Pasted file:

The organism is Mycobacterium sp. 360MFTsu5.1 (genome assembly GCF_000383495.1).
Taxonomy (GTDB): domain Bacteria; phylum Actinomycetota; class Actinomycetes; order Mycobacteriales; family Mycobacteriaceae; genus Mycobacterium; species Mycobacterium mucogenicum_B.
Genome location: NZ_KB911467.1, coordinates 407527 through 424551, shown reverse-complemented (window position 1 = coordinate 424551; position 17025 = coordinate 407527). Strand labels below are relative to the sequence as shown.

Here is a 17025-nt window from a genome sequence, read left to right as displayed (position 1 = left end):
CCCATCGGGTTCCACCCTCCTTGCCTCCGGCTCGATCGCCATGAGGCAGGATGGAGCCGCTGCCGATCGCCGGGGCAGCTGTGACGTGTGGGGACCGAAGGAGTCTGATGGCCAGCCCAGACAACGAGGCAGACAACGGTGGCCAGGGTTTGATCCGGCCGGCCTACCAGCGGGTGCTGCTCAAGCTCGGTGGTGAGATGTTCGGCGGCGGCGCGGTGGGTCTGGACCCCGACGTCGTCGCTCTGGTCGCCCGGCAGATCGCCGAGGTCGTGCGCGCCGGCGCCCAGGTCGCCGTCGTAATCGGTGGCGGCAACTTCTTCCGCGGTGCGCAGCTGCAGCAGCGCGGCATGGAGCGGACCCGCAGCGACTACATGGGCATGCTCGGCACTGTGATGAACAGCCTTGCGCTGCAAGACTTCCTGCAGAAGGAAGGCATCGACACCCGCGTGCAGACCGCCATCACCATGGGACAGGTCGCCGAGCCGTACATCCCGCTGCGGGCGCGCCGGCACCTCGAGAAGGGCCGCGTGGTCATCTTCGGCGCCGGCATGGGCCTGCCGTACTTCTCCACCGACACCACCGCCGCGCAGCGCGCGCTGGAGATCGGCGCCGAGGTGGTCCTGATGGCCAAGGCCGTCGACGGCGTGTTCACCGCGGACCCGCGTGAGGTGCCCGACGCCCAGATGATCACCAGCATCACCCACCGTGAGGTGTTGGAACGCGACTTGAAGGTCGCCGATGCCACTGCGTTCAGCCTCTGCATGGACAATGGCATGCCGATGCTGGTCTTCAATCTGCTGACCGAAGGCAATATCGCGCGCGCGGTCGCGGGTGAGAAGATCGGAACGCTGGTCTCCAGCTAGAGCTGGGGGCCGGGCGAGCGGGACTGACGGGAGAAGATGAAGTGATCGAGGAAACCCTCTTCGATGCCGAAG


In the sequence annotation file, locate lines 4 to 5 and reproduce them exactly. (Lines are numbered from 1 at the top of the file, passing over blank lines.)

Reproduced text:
Here is a 17025-nt window from a genome sequence, read left to right as displayed (position 1 = left end):
CCCATCGGGTTCCACCCTCCTTGCCTCCGGCTCGATCGCCATGAGGCAGGATGGAGCCGCTGCCGATCGCCGGGGCAGCTGTGACGTGTGGGGACCGAAGGAGTCTGATGGCCAGCCCAGACAACGAGGCAGACAACGGTGGCCAGGGTTTGATCCGGCCGGCCTACCAGCGGGTGCTGCTCAAGCTCGGTGGTGAGATGTTCGGCGGCGGCGCGGTGGGTCTGGACCCCGACGTCGTCGCTCTGGTCGCCCGGCAGATCGCCGAGGTCGTGCGCGCCGGCGCCCAGGTCGCCGTCGTAATCGGTGGCGGCAACTTCTTCCGCGGTGCGCAGCTGCAGCAGCGCGGCATGGAGCGGACCCGCAGCGACTACATGGGCATGCTCGGCACTGTGATGAACAGCCTTGCGCTGCAAGACTTCCTGCAGAAGGAAGGCATCGACACCCGCGTGCAGACCGCCATCACCATGGGACAGGTCGCCGAGCCGTACATCCCGCTGCGGGCGCGCCGGCACCTCGAGAAGGGCCGCGTGGTCATCTTCGGCGCCGGCATGGGCCTGCCGTACTTCTCCACCGACACCACCGCCGCGCAGCGCGCGCTGGAGATCGGCGCCGAGGTGGTCCTGATGGCCAAGGCCGTCGACGGCGTGTTCACCGCGGACCCGCGTGAGGTGCCCGACGCCCAGATGATCACCAGCATCACCCACCGTGAGGTGTTGGAACGCGACTTGAAGGTCGCCGATGCCACTGCGTTCAGCCTCTGCATGGACAATGGCATGCCGATGCTGGTCTTCAATCTGCTGACCGAAGGCAATATCGCGCGCGCGGTCGCGGGTGAGAAGATCGGAACGCTGGTCTCCAGCTAGAGCTGGGGGCCGGGCGAGCGGGACTGACGGGAGAAGATGAAGTGATCGAGGAAACCCTCTTCGATGCCGAAG